Friday, May 13, 2016

Criminal Macabre – A Cal McDonald mystery

There are a few times I have had the opportunity to read what they call a “graphic novel” – illustrated book, almost like a comic book, like The Hulk.  This one is called Criminal Macabre – A Cal McDonald mystery by Steve Niles.  The illustrations are by Ben Templesmith and show the underworld life a drug-addicted former cop, good guy (who is human) who befriends the ghouls and fights vampires, dragons, and all other underworld type ‘creatures’ who attempt to take over the world.  In this series, Cal is fighting a vampire who is attempting to ruin civilization.  Cal is brought into the case by a female detective, who obviously has some ‘feelings’ towards Cal, and they work together to destroy him by using the old formula against the vampire, sword to the heart, light, and steel objects.  The battle is of epic proportions as Cal loses the first few rounds, and eventually fights back when peril is all around him.  Cal is like most other super heroes who have a flaw, yet work for the betterment of society, even though most public law officials try and take him down.  This time Cal wins!  There are other books in the series, and the book was also turned into a movie.  Fun read, different from most of the other books I am given.  Worth a read, went by quickly!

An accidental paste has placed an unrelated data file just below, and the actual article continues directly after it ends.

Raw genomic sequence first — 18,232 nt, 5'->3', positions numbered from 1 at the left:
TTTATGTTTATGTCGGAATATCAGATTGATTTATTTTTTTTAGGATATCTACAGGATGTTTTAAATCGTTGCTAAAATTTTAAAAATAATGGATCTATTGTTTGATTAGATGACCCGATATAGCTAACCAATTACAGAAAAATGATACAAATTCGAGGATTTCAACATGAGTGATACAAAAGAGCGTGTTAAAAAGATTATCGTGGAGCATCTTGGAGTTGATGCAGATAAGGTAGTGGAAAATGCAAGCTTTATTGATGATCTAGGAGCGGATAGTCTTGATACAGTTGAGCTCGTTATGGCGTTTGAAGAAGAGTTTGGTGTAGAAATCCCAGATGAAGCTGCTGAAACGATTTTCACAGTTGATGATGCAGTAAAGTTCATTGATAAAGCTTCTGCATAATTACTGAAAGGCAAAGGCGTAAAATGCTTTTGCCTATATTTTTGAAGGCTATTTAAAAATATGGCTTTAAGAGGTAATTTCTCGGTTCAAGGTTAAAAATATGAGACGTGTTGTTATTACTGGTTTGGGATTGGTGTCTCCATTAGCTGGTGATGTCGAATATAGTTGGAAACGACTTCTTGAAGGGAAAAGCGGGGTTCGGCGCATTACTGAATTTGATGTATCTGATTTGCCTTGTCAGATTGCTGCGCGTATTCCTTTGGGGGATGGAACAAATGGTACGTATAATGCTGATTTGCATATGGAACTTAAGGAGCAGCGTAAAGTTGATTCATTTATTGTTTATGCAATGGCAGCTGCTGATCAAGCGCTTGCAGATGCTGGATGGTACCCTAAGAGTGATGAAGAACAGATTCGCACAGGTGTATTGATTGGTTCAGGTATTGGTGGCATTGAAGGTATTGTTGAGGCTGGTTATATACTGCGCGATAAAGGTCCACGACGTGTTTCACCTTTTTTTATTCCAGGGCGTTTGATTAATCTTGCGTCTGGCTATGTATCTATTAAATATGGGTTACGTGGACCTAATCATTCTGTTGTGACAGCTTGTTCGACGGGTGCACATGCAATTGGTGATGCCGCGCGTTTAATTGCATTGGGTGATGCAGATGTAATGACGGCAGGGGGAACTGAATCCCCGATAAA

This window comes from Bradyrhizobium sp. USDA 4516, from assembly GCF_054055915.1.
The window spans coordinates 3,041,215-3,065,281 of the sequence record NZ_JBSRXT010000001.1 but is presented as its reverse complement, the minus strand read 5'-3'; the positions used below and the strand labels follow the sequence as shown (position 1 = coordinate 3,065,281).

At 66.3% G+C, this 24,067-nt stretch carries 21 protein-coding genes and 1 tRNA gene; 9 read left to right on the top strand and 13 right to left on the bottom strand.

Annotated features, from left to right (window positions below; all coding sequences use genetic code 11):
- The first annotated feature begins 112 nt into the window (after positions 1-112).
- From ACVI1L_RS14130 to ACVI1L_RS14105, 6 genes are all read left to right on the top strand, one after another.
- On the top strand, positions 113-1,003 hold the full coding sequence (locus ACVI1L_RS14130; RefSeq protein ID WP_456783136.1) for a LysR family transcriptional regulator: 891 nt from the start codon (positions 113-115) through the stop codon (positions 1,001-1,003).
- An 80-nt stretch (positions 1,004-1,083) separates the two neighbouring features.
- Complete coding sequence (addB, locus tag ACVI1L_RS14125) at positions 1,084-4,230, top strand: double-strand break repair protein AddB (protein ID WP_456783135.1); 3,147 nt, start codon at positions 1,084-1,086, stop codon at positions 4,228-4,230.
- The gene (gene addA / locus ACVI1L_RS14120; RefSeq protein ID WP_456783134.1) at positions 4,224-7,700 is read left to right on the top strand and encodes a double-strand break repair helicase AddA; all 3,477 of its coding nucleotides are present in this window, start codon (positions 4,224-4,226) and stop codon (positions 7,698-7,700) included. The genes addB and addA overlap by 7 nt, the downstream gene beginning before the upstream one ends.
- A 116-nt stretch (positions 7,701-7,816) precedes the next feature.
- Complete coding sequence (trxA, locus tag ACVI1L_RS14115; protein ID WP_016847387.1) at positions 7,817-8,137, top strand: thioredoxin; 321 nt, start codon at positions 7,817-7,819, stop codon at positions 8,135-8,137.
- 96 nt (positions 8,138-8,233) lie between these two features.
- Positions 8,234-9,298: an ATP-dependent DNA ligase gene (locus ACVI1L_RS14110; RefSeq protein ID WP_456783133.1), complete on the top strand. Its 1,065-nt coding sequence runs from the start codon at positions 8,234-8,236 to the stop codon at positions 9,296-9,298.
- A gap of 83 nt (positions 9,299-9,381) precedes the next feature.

Tuesday, May 10, 2016

The Palace of Illusions